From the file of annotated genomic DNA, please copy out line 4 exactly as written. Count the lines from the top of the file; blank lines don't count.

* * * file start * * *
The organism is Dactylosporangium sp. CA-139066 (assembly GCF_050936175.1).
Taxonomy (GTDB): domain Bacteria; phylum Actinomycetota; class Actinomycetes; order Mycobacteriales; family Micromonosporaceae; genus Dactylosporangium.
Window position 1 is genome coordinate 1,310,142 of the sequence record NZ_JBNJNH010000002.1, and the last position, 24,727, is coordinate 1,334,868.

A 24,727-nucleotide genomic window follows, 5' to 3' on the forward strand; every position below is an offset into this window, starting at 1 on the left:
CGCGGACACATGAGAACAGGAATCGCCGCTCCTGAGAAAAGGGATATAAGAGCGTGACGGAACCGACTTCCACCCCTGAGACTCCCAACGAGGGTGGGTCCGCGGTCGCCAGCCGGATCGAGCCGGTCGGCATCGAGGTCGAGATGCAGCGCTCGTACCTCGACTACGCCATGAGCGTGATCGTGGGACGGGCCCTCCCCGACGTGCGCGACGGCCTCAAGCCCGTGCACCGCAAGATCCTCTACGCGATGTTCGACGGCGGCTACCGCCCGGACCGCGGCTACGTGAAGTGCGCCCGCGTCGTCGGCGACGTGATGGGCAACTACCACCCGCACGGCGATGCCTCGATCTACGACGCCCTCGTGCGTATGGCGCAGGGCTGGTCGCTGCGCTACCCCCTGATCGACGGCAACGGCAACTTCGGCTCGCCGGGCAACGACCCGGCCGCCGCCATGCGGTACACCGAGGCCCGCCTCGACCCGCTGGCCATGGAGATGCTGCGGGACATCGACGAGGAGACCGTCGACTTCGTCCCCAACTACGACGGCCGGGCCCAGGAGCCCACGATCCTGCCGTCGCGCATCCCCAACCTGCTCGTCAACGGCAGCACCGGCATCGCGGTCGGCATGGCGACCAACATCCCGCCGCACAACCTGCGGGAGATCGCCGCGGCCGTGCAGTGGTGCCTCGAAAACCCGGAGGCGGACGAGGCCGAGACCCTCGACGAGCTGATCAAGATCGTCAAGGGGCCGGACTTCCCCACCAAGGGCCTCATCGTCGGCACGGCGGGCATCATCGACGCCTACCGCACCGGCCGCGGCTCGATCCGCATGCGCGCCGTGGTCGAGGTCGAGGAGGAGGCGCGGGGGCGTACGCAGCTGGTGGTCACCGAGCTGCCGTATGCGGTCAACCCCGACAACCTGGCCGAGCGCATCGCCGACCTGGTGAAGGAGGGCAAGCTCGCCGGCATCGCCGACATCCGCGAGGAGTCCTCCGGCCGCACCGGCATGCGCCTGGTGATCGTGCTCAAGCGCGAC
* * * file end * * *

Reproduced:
A 24,727-nucleotide genomic window follows, 5' to 3' on the forward strand; every position below is an offset into this window, starting at 1 on the left: